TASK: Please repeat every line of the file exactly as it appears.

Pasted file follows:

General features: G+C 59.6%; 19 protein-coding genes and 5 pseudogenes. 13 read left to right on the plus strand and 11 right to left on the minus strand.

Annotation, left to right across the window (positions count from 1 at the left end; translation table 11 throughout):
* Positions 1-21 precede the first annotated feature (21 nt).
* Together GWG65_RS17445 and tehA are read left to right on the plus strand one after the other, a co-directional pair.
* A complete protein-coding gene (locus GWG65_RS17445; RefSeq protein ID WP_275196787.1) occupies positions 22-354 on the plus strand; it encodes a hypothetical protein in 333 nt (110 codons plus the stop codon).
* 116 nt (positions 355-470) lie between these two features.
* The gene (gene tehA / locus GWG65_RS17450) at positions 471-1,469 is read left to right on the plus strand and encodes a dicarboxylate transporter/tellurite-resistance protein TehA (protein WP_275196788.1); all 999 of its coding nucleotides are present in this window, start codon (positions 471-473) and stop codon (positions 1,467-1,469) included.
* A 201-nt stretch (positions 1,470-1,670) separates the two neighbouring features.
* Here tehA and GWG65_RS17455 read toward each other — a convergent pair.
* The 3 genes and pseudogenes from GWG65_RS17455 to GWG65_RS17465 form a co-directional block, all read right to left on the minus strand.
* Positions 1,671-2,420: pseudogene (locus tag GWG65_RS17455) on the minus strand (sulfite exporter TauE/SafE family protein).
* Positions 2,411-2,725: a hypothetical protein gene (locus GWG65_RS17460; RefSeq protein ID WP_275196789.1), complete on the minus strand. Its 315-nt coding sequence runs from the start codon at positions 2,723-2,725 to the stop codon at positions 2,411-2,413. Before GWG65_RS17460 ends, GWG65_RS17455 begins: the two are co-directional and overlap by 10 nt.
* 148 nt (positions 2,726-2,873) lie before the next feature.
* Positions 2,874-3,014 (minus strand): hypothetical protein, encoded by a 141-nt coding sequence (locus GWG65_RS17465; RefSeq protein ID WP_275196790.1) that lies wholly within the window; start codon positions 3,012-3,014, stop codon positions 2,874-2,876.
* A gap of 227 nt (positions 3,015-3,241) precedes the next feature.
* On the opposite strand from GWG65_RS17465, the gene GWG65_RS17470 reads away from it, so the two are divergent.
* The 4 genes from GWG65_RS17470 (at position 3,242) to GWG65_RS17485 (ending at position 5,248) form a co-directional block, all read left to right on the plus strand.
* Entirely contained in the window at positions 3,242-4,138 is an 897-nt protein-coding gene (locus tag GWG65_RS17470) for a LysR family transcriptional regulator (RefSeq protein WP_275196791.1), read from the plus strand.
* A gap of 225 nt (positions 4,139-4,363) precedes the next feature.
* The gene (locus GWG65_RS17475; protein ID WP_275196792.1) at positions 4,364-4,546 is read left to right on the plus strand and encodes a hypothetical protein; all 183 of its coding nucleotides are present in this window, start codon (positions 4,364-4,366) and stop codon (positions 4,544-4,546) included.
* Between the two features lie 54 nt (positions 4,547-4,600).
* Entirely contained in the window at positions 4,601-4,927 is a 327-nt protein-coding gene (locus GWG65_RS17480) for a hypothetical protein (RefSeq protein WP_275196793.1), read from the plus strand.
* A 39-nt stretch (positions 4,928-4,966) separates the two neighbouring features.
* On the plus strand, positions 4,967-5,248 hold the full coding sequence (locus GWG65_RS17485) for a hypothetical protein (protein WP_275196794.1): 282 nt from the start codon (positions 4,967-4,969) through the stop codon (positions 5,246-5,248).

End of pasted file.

General features: G+C 59.6%; 19 protein-coding genes and 5 pseudogenes. 13 read left to right on the plus strand and 11 right to left on the minus strand.

Annotation, left to right across the window (positions count from 1 at the left end; translation table 11 throughout):
* Positions 1-21 precede the first annotated feature (21 nt).
* Together GWG65_RS17445 and tehA are read left to right on the plus strand one after the other, a co-directional pair.
* A complete protein-coding gene (locus GWG65_RS17445; RefSeq protein ID WP_275196787.1) occupies positions 22-354 on the plus strand; it encodes a hypothetical protein in 333 nt (110 codons plus the stop codon).
* 116 nt (positions 355-470) lie between these two features.
* The gene (gene tehA / locus GWG65_RS17450) at positions 471-1,469 is read left to right on the plus strand and encodes a dicarboxylate transporter/tellurite-resistance protein TehA (protein WP_275196788.1); all 999 of its coding nucleotides are present in this window, start codon (positions 471-473) and stop codon (positions 1,467-1,469) included.
* A 201-nt stretch (positions 1,470-1,670) separates the two neighbouring features.
* Here tehA and GWG65_RS17455 read toward each other — a convergent pair.
* The 3 genes and pseudogenes from GWG65_RS17455 to GWG65_RS17465 form a co-directional block, all read right to left on the minus strand.
* Positions 1,671-2,420: pseudogene (locus tag GWG65_RS17455) on the minus strand (sulfite exporter TauE/SafE family protein).
* Positions 2,411-2,725: a hypothetical protein gene (locus GWG65_RS17460; RefSeq protein ID WP_275196789.1), complete on the minus strand. Its 315-nt coding sequence runs from the start codon at positions 2,723-2,725 to the stop codon at positions 2,411-2,413. Before GWG65_RS17460 ends, GWG65_RS17455 begins: the two are co-directional and overlap by 10 nt.
* 148 nt (positions 2,726-2,873) lie before the next feature.
* Positions 2,874-3,014 (minus strand): hypothetical protein, encoded by a 141-nt coding sequence (locus GWG65_RS17465; RefSeq protein ID WP_275196790.1) that lies wholly within the window; start codon positions 3,012-3,014, stop codon positions 2,874-2,876.
* A gap of 227 nt (positions 3,015-3,241) precedes the next feature.
* On the opposite strand from GWG65_RS17465, the gene GWG65_RS17470 reads away from it, so the two are divergent.
* The 4 genes from GWG65_RS17470 (at position 3,242) to GWG65_RS17485 (ending at position 5,248) form a co-directional block, all read left to right on the plus strand.
* Entirely contained in the window at positions 3,242-4,138 is an 897-nt protein-coding gene (locus tag GWG65_RS17470) for a LysR family transcriptional regulator (RefSeq protein WP_275196791.1), read from the plus strand.
* A gap of 225 nt (positions 4,139-4,363) precedes the next feature.
* The gene (locus GWG65_RS17475; protein ID WP_275196792.1) at positions 4,364-4,546 is read left to right on the plus strand and encodes a hypothetical protein; all 183 of its coding nucleotides are present in this window, start codon (positions 4,364-4,366) and stop codon (positions 4,544-4,546) included.
* Between the two features lie 54 nt (positions 4,547-4,600).
* Entirely contained in the window at positions 4,601-4,927 is a 327-nt protein-coding gene (locus GWG65_RS17480) for a hypothetical protein (RefSeq protein WP_275196793.1), read from the plus strand.
* A 39-nt stretch (positions 4,928-4,966) separates the two neighbouring features.
* On the plus strand, positions 4,967-5,248 hold the full coding sequence (locus GWG65_RS17485) for a hypothetical protein (protein WP_275196794.1): 282 nt from the start codon (positions 4,967-4,969) through the stop codon (positions 5,246-5,248).